Marbled Frog Limnodynastes convexiusculus

The tropics of Northern Australia are home to a variety of frogs and it's always a treat coming across them. This one, a Marbled Frog is relatively common although they are retiring and tend to shun human habitation, so they aren't seen as often as say the gregarious White-lipped tree frog who you can check out in a previous post about frog decline.

Sadly there are reports of people killing these handsome little fellows due to the misguided belief that they are juvenile Cane Toads. Australia has no true toads except the introduced C.T previously mentioned and all frogs are beneficial - so I guess a good rule of thumb would be that if you're not 100% sure of what species you're dealing with - then it's best to just live and let live eh?.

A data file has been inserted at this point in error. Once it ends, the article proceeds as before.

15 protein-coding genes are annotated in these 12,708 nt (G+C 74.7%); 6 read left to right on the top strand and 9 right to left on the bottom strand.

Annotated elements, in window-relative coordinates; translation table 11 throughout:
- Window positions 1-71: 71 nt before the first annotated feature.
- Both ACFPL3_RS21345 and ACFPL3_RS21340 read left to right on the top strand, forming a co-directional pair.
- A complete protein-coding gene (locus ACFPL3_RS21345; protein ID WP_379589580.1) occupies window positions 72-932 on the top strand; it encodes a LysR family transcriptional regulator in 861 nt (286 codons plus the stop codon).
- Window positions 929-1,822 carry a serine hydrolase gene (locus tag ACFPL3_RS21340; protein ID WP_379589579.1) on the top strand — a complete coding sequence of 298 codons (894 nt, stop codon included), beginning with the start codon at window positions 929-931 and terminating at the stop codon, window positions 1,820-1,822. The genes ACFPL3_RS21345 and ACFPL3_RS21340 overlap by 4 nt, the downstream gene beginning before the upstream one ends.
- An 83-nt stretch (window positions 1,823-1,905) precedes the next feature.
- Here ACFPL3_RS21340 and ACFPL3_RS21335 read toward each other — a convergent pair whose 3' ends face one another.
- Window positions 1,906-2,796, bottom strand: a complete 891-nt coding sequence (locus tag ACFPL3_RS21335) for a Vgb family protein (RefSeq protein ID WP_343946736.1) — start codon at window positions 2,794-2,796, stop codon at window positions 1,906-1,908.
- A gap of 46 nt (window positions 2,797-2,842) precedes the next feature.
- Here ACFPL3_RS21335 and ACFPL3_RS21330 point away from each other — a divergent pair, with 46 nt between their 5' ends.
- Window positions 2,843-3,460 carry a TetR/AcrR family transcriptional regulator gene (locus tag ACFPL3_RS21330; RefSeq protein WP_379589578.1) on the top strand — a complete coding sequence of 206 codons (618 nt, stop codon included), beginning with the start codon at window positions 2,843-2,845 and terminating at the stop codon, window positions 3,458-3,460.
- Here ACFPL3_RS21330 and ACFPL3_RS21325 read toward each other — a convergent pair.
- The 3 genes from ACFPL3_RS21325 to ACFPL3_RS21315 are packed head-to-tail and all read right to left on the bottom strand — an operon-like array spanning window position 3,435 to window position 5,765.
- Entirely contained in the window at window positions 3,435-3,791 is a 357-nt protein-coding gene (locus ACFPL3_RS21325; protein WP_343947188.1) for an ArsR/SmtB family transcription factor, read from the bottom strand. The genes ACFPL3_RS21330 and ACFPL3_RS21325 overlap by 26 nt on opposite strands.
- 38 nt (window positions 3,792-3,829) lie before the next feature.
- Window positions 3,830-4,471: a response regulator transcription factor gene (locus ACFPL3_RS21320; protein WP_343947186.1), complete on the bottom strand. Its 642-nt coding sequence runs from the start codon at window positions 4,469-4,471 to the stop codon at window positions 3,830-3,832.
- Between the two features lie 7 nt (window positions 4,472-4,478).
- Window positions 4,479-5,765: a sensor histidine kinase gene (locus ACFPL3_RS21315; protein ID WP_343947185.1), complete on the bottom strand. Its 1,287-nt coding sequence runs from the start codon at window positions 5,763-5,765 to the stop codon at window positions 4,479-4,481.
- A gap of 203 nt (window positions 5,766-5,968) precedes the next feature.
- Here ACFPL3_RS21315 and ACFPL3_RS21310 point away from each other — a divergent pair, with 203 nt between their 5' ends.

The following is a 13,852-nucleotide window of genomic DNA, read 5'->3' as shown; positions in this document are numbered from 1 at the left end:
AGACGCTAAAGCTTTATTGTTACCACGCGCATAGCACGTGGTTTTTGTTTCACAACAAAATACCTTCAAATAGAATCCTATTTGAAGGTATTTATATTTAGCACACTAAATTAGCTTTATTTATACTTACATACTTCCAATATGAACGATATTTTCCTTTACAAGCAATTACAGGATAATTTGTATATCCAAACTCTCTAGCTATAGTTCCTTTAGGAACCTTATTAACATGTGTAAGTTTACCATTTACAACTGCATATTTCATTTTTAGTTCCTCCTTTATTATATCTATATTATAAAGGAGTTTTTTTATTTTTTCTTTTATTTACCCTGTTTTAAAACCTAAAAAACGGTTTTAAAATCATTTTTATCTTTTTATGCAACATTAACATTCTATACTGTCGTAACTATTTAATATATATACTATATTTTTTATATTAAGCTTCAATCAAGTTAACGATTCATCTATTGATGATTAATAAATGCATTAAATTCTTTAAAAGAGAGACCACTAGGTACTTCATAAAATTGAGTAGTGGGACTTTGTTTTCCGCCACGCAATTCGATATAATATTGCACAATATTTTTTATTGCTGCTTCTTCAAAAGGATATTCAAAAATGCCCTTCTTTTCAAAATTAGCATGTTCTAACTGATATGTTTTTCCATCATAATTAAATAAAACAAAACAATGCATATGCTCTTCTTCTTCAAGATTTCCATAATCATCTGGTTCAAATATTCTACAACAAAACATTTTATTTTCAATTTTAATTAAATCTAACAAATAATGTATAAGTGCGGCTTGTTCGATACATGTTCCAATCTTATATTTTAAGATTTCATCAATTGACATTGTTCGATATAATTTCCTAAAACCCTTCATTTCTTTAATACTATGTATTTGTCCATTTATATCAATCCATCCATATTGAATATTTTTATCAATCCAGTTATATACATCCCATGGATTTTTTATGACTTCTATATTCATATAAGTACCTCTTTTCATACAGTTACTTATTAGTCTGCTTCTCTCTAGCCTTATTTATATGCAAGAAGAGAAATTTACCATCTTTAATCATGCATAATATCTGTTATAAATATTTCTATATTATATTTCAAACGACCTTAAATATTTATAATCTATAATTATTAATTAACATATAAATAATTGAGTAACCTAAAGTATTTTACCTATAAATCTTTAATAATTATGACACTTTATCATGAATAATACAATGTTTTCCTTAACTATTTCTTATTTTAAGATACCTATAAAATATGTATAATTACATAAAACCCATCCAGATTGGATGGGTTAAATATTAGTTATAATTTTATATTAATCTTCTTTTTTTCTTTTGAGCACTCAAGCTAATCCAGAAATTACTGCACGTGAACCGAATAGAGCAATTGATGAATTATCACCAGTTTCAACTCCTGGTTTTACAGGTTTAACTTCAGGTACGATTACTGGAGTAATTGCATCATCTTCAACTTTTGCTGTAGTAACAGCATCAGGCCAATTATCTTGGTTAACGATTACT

Limnodynastes convexiusculus










Adult Marbled Frogs reach about 4.5 centimetres (1.8 in) in length, sometimes larger. Toes are long and unwebbed. Grey to light brown on back with numerous prominent darker blotches. The belly is white. Males have a yellowish throat and may also have numerous small sharp black spines on their backs. When disturbed their skin excretes large amounts of mucous.

The Marbled Frog tends to be solitary inhabiting thick ground vegetation and is more often heard than seen. Males often call from hidden sites, usually partly submerged beneath vegetation. Its call has been described as "a rapid series of uk uk uks". Eggs are laid in a floating foam nest under vegetation and are small and brown. Tadpoles reach 7 centimetres (2.8 in) in length. source^

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